Movie Review: ‘Need for Speed’

Need for Speed Review
Aaron Paul and Dominic Cooper star in 'Need for Speed' (Photo © DreamWorks II Distribution Co., LLC. All Rights Reserved)

Reviewed by Ian Forbes

I have exciting news! I just saw a really good movie. It was the first good movie I’ve seen in all of 2014 (granted, I’ve seen less movies this year than I normally do). The only problem with this great movie I saw … was that I’m not talking about Need for Speed. Hopefully next week you’ll find out what movie I’m talking about.

But for now, let me start with the good aspects of Need for Speed. Director Scott Waugh, who did 2012’s Act of Valor, comes from a stunt department background. As such, he understands stunts and made sure that there was no CGI in this festival of expensive car crashes. Let me repeat that, there is NO CGI involved when it comes to the cars. Now sure, they’re using body kits when they’re going to wreck something but even Hollywood isn’t dumb enough to wreck multi-million dollar cars yet. YET. In any case, I was quite impressed with the stunt work involved and some of the car scenes were exciting.

That being said, while Waugh may understand that it’s better to do things practically than with a computer, he doesn’t quite seem to grasp how to shoot all that action. For a movie with so many ridiculously beautiful and expensive cars doing so many ridiculously crazy and dangerous things, I expected to have more thrills. I realize there’s not going to be a decent script. This is based on a video game series largely devoid of plot, so that there’s no place to go from a writing standpoint than your blasé vengeance angle, with a dash of hackneyed romance thrown in, doesn’t surprise me. But if you’re going to spend millions of dollars to create a brainless action flick, get the action right.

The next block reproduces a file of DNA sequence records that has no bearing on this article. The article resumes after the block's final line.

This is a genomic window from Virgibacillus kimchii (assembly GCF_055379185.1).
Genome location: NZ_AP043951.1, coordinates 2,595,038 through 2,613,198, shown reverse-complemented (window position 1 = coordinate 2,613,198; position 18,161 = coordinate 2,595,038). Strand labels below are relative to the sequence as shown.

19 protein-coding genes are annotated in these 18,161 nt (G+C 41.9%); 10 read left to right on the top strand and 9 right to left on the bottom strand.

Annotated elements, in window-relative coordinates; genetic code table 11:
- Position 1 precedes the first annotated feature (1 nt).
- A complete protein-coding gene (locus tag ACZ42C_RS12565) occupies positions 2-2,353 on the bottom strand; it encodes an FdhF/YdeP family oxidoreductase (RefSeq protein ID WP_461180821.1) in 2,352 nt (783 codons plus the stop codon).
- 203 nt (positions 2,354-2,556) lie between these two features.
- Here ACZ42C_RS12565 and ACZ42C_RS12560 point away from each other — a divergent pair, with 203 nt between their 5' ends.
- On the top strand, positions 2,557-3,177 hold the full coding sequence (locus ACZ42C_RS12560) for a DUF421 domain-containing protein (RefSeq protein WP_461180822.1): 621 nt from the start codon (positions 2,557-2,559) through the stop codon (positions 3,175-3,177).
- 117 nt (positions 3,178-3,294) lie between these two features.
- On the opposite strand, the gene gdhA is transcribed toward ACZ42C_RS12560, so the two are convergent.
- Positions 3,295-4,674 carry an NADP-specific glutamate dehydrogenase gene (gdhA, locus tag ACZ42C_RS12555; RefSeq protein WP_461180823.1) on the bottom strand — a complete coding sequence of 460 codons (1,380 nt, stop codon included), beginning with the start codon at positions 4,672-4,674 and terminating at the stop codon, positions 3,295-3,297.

Adding to the “holy crap this movie is terrible” rating that I’ll sum up with some sort of letter grade at the end of this review, it felt like the actors knew how bad the script was and just gave up. Dominic Cooper is capable of very good acting. Aaron Paul is capable of very good acting. But as the respective villain and hero in this tale, they come off like two guys workshopping characters for a college production of go-kart racing. Surprisingly some of the supporting characters were able to add a little bit of energy to the production but much of the time, it felt like the screenwriters had watched Drive and thought they knew how to mix that seamlessly with Torque. Side note: If you can truly imagine what that would be like, you have my understanding and sympathy.

Adding to the less than spectacular overall result is the attempt to use 3D. Every once in a while it felt okay, but any amount of time spent trying to make the gimmick work should have been set aside for a script rewrite. To no surprise to anyone who’s read the words I crafted above, I simply cannot recommend Need for Speed. You’re far better off playing Gran Turismo on your PS3 or watching Top Gear on BBC. Your money is better spent buying a ticket to a car expo. At least then you can take your time to admire the cars. Here, you have to sit through two hours of people trying to compete with the cars for screen time. Pass.

GRADE: D

Need for Speed is rated PG-13 for sequences of reckless street racing, disturbing crash scenes, nudity and crude language.

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